How do you bounce back after being fired?

You make a decision that you will not let your future be defined by one person’s actions in your past.

To be fair, that’s a lot easier to say than it is to do. It’s only natural to have your self-confidence shaken after such a horrible event, but there does come a time when you have to start moving on with your life and creating a positive future for yourself.

Personally I’d rather try and fail than not try at all and always wonder if I should have.

Why the hell would you fire somebody for being good at their job, and not possibly good at another job that they aren’t doing?

Plus, this is a normal worry for practically anyone who has worked a similar job all their life, and the fact that you would think it was justified to fire someone for having an anxious thought really astounds me.

Beth may have taken what you said well, but if I knew someone fired me for being worried about whether I could get a different job, I’m not sure I’d be able to not try to do something back, for the good of society if nothing else.

How would someone with an anxiety disorder do if normal anxiety is worthy of firing?

I’ve been fired (for not doing my job right, not for general assness) and I’ve been laid off. In some ways, it’s easier to recover mentally from being fired.

If you’d been laid off, you’d still have the same feelings of self-doubt and insecurity, compounded by the fact that they must have had some reason to pick you instead of that person over there. But you wouldn’t ever know the reason, and you’d be stuck wondering “what could I have done?” forever.

Instead, you had a clean break. Your manager didn’t like X about your performance. You know the job well enough to know that either a) your manager was a flaming idiot or b) your performance, in this case, was poor, and you’re smart enough not to let it happen again.

A lot of people are losing their jobs, and I guarantee they’re all shattered inside. Assess your skills realistically, and if you need to improve some area, work on it. Otherwise, get back out there and find another job.

Well, there are a couple of things.

  1. You need an exit story. Just a quick statement why you left your last job. Just say your position was eliminated for economic reasons. No one will say otherwise.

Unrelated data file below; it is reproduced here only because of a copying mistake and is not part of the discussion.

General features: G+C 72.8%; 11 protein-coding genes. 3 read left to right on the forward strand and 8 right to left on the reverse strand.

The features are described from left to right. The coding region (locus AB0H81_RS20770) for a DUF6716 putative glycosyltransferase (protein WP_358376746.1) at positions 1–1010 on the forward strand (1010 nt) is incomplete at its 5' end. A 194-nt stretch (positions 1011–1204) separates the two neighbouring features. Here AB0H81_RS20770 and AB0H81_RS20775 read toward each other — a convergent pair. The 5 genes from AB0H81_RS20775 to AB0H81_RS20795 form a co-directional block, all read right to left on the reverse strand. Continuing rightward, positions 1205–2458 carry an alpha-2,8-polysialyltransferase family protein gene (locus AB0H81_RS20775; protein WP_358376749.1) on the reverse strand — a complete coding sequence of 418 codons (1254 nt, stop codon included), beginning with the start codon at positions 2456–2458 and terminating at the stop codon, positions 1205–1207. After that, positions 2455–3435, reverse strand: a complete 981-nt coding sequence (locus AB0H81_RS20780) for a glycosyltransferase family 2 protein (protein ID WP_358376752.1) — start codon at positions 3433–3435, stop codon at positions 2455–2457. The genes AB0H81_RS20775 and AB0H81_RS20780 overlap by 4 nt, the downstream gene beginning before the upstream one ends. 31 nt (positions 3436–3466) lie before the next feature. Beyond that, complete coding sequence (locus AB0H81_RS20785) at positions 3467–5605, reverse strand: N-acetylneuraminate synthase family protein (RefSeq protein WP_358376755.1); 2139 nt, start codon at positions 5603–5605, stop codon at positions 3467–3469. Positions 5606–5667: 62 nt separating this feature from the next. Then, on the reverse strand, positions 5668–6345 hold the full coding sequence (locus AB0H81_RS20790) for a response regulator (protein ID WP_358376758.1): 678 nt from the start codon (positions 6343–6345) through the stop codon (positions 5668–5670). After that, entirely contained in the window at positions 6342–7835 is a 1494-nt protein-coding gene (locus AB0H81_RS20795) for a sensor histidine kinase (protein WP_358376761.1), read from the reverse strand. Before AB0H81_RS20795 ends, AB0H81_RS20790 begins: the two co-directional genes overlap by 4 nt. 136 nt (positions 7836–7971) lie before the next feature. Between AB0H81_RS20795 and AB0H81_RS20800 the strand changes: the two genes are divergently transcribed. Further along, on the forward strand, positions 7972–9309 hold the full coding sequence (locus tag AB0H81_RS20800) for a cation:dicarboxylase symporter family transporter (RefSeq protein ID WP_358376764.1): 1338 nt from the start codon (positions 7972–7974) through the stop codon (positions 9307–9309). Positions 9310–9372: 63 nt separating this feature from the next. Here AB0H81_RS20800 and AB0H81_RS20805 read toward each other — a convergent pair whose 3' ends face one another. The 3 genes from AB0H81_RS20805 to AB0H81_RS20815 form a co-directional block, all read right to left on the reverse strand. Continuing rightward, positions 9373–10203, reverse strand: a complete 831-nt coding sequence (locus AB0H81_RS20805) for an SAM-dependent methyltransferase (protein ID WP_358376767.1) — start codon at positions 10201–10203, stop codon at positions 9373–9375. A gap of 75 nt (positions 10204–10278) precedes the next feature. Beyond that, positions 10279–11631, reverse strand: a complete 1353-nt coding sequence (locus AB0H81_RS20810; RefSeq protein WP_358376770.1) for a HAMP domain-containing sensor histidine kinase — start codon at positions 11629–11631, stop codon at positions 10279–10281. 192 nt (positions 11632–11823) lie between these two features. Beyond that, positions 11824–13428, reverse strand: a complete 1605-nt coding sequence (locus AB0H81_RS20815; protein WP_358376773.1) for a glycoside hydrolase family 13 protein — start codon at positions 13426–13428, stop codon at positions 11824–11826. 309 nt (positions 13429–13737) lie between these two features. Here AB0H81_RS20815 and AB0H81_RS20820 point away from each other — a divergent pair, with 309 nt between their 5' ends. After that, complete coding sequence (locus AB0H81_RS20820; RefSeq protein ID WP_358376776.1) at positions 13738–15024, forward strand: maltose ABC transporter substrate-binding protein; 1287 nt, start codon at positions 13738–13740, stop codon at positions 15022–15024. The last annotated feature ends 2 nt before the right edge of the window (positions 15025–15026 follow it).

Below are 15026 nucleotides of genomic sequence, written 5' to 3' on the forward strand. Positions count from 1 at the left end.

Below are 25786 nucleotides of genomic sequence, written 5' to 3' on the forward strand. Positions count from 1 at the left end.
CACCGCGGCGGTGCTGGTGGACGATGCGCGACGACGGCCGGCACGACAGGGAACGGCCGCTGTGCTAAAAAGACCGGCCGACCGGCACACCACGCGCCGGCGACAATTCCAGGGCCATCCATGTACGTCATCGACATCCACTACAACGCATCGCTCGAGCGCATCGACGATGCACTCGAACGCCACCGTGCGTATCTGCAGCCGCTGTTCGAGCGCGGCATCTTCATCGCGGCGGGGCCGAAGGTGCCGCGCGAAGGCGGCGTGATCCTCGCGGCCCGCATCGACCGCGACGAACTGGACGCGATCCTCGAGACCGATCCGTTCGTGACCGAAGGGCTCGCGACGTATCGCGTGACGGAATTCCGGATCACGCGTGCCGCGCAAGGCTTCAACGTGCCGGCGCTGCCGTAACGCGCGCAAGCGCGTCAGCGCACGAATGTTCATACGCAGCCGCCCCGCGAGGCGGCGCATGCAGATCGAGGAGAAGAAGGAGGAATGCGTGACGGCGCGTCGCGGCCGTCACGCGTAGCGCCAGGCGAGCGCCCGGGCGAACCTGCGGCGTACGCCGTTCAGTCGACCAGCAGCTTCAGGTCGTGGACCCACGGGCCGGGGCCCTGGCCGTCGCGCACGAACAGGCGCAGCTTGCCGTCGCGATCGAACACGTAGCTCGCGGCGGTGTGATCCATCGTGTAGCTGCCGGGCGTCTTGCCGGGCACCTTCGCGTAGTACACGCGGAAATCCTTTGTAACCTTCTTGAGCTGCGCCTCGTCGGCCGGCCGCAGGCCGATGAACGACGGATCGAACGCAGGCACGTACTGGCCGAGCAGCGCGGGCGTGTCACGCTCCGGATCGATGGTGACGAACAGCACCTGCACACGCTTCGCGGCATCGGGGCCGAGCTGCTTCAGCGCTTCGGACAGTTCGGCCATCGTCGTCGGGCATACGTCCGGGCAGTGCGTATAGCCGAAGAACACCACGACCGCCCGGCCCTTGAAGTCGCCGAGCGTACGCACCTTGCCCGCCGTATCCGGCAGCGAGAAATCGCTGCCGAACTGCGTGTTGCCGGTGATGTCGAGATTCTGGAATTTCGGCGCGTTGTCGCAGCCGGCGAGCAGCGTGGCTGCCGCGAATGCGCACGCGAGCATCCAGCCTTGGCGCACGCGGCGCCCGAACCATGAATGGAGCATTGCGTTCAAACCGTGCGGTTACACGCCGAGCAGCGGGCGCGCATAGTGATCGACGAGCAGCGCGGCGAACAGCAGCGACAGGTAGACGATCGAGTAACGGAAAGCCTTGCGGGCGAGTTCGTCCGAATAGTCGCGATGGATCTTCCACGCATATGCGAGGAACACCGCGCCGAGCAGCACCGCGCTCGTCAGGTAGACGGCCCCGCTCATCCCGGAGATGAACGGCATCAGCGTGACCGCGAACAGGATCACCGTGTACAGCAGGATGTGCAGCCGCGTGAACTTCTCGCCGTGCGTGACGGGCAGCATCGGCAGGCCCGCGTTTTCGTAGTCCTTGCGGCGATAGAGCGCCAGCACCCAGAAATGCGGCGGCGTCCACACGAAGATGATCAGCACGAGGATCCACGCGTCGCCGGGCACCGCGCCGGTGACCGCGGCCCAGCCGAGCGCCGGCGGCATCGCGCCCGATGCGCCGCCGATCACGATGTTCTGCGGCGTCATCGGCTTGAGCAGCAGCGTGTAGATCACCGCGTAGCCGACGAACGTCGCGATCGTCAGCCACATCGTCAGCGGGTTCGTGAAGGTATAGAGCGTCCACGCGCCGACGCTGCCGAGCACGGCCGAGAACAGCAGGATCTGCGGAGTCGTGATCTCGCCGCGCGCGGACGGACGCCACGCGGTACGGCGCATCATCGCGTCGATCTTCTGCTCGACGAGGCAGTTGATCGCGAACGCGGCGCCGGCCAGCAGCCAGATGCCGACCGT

2. Look at what you want to change. A lot of terminations have nothing to do with you. Still, try and look at why they might have chosen you over someone else and what you might want to work on or do better next time.

  3. Take some time to get your head straight.
    One thing that I’ve found is that any place I’ve been let go from ends up turning into a place I’d never want to work at again once I’m gone.

I wish I would have had this advice when I was fired in 2006. My hub had just returned from a 16 month deployment to Afghanistan and while he was gone, my work product took a major hit. New manager and voila, Ruby is toast.

I was told to never lie in an interivew. To the question, “Why did you leave your last job?” I answered truthfully. I was fortunate that after 5 months, a new company was willing to give me a chance.

I can tell you that getting fired totally took the wind out of my sails. I was devastated. No matter how many people tell you to not take it personally, it’s fucking personal! Most of us spend more time working than we do anything else. It’s hard to separate “work” from “life”.

The fact of the matter is that a significant part of your life is tied to work. I was at one company from 2004-2008. In that time my salary doubled and I received a significant promotion. I also had a lot of good friends there and some close ties with a lot of my coworkers. When my job disappeared, it became difficult to continue those relationships. People worked long hours at that company so they don’t have a lot of extra free time for hanging. Plus you don’t want to be the guy lingering around after leaving a place. Sort of like the guy who graduates from college but still visits his old fraternity a bit too often.

The point is, leaving a job even under the best of circumstances often results in major life adjustments. And until you start a new job, it puts you in a weird sort of limbo in life where it’s tough to make plans or start developing new relationships until you know where you will be and what you will be doing.